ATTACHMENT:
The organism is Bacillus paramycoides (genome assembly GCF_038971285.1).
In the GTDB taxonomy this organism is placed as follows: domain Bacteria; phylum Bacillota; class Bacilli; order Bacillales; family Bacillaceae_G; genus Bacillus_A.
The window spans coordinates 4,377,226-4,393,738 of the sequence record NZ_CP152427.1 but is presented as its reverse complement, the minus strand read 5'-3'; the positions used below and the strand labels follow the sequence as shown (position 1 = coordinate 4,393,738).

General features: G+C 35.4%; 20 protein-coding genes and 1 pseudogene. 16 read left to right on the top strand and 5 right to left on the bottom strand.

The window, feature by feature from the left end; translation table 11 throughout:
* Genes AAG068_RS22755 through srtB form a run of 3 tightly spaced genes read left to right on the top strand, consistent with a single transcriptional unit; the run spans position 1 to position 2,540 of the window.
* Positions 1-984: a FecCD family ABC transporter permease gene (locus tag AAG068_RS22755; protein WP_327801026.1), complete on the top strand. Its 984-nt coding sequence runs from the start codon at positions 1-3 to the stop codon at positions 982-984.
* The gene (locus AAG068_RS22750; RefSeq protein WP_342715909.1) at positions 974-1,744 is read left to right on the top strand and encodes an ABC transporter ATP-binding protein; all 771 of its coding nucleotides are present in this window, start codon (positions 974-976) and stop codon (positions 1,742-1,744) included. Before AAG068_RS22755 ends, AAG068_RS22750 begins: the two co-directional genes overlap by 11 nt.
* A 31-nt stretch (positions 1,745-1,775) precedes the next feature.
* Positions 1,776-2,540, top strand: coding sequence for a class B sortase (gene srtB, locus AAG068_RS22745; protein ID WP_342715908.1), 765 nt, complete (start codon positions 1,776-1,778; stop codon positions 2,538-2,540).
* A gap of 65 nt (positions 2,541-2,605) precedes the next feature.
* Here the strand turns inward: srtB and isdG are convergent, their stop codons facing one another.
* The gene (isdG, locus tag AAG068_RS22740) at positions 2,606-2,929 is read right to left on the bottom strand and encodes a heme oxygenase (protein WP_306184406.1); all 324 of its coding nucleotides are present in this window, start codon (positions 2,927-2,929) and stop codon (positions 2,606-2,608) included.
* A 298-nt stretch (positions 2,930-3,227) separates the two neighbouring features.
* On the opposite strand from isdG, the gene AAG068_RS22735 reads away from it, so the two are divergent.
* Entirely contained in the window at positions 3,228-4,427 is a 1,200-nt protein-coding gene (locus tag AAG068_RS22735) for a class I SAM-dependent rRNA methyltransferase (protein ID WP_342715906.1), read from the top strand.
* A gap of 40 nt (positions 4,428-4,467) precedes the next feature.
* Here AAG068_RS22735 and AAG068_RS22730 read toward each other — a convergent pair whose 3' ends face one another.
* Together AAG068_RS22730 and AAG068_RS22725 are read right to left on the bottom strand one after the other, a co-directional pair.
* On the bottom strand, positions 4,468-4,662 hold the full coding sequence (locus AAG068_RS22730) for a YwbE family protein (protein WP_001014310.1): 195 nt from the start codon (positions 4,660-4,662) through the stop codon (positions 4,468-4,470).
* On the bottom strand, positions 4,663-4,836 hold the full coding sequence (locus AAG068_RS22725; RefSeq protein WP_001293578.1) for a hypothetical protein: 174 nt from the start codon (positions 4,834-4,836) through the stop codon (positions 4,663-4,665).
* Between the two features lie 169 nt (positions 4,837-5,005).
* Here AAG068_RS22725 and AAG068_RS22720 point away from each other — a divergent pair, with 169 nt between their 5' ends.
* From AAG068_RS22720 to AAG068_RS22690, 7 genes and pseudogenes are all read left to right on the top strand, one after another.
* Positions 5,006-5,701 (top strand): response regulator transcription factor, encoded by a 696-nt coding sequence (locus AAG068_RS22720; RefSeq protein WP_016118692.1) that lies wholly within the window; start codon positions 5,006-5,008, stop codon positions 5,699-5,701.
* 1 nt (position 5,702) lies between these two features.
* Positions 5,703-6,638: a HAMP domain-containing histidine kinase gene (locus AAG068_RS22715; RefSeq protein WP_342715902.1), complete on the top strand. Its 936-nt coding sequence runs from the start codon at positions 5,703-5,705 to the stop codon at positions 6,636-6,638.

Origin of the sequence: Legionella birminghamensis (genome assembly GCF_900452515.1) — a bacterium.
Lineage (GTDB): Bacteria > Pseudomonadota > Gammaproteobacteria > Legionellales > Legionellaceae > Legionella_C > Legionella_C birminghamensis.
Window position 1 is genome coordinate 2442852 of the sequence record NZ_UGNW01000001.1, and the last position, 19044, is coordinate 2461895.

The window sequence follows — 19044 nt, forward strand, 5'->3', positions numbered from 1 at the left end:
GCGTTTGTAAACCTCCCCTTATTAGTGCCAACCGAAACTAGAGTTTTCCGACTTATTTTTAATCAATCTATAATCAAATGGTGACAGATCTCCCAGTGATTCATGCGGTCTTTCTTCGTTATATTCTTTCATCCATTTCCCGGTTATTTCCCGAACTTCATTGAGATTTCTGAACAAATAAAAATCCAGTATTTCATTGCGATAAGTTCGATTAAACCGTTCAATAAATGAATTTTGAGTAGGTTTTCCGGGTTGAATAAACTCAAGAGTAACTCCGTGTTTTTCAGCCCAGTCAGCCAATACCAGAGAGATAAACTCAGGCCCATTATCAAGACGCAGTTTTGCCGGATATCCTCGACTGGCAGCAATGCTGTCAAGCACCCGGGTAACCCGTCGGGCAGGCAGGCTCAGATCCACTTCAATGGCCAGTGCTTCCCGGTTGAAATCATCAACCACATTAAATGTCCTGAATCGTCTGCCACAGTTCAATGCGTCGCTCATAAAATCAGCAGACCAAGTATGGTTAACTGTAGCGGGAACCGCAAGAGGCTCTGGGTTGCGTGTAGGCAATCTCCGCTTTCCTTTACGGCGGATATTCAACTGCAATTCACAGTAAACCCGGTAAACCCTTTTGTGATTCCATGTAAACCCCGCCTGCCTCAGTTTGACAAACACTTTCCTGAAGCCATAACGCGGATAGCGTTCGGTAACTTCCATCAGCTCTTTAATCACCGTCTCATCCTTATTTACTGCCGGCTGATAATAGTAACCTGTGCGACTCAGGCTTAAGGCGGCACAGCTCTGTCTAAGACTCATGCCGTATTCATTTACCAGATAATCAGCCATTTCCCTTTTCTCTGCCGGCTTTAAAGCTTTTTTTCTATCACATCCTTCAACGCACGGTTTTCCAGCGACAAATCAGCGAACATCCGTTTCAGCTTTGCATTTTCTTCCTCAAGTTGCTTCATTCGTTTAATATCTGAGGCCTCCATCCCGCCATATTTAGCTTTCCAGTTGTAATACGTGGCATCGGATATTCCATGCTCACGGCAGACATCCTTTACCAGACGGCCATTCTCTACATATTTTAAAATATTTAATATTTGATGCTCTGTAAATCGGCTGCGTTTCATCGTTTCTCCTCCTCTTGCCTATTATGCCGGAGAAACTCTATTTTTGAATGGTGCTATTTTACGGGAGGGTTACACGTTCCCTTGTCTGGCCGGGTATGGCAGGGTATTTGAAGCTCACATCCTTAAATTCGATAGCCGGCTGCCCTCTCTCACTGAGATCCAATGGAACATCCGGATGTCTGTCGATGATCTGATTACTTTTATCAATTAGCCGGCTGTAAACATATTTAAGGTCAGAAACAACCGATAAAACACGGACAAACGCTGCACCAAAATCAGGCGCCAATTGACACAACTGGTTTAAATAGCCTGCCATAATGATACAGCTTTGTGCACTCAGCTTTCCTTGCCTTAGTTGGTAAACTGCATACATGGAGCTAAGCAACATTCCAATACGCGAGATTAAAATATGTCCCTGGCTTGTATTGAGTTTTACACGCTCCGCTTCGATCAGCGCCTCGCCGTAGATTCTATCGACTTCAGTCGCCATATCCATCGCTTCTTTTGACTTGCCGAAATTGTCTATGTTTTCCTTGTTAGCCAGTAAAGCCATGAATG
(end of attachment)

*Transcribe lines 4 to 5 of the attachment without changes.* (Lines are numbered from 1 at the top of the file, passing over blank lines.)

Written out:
General features: G+C 35.4%; 20 protein-coding genes and 1 pseudogene. 16 read left to right on the top strand and 5 right to left on the bottom strand.

The window, feature by feature from the left end; translation table 11 throughout: